The Window-Gazer eBook

This eBook from the Gutenberg Project consists of approximately 245 pages of information about The Window-Gazer.

“I can’t come in by the front door,” he explained, “on account of my boots.  And I can’t come in by the back door on account of Extra Help.  I intended getting in eventually by the cellarway, but, if you want me, that would take too long.  Besides, I wanted to show you how neatly I can shin up a post.”

He smiled at her cheerfully.  He was damp and flushed, but much brisker than Desire had thought.  He did not look at all raglike.  For the first time since their homecoming she seemed to see him with clear eyes.  And she found him changed.  He was younger.  Some of the lines had smoothed out of his forehead.  His face showed its cheekbones less sharply and his hair dipped charmingly, like an untidy boy’s.  His shirt was open at the throat.  He did not look like a professor at all.  Desire momentarily experienced what Dr. John had called a “heightening of vibration.”

“Anything that I can do,” offered he helpfully.

“The best thing will be to stop doing,” suggested desire.  “Don’t you know that you’re accessory to a reception this afternoon?  Of course you are only the host, but it looks better to have the host unwilted.”

“Like the salad?  I hadn’t thought of that.  In fact I’m afraid I haven’t been giving the matter serious attention.  I must consult my secretary.  How else should a host look?”

“He should look happy.”

Benis noted this on his cuff.

“Yes?”

Desire’s eyes began to sparkle.

“If he is a bridegroom, as well as a host, he should be careful to look often at the bride.”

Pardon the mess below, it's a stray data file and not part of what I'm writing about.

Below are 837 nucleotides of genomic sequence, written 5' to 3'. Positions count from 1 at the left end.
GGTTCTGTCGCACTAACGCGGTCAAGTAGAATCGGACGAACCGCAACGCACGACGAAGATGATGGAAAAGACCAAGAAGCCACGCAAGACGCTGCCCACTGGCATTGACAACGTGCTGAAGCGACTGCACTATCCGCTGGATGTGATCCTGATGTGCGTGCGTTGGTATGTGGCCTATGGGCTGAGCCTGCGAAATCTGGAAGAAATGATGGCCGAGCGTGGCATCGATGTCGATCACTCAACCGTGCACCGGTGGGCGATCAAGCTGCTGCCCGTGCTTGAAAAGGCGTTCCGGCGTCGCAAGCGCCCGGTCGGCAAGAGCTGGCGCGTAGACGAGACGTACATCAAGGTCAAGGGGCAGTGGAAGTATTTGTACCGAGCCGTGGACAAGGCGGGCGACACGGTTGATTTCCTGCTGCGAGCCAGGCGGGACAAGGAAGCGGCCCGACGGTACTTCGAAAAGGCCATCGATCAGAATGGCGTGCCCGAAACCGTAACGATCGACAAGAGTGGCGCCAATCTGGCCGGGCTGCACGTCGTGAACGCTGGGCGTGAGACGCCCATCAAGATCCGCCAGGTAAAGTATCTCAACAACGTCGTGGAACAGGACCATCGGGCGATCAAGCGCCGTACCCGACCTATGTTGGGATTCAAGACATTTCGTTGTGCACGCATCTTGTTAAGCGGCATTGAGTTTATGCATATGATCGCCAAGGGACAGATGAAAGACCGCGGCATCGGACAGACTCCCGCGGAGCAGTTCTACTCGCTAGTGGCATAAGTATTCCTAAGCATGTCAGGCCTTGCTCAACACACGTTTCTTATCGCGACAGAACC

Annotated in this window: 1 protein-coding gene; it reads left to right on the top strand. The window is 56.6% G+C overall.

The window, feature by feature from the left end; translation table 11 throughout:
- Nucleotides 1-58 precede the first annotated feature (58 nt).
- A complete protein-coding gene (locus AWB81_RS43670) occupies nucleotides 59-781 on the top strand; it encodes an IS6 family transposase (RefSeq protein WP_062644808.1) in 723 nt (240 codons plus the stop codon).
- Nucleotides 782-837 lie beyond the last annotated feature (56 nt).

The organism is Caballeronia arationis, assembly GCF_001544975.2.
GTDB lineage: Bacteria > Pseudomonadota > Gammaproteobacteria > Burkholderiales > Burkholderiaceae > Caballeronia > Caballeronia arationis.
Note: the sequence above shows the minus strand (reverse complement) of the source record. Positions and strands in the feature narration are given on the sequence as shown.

“No chance,” said Spence gloomily.  “Not with the mob that’s coming.”

“Above all, he looks after his least attractive lady guests.  And he never on any account slips away for a smoke with a stray gentleman friend.”

The professor’s gloom lightened.  “Is there going to be a stray gentleman friend?  Did old Bones promise?”

Desire nodded triumphantly.

“First time in captivity,” murmured Spence.  “How on earth did you manage it?”

“I simply asked him!”

“As easy as that?”

They both laughed as happy people laugh at merest nonsense.

“Ha!  Ha!  Ha!” shrieked Yorick.  “Go to it, give ’em hell!”

“I don’t wonder Aunt Caroline dreads him,” said desire.  “His experience seems to have been lurid.”

“Kiss her, you flat-foot, kiss her,” shrieked the ribald Yorick.

“Sorry, old man,” said Spence regretfully.  “It’s against the rules to kiss one’s secretary.”

Again they both laughed.  But was it fancy, or was this laugh a trifle less spontaneous than the other?  “Gracious!” said Desire, suddenly in a hurry, “I’ve hardly left myself time to dress.”

CHAPTER XXII

I may be said with fairness that the reception given by Miss Campion for her nephew’s bride left Bainbridge thoughtful.  They had expected the bride to be different, and they had found her to be different from what they had expected.  They could not place her; and, in Bainbridge, everyone is placed.

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The Window-Gazer from Project Gutenberg. Public domain.
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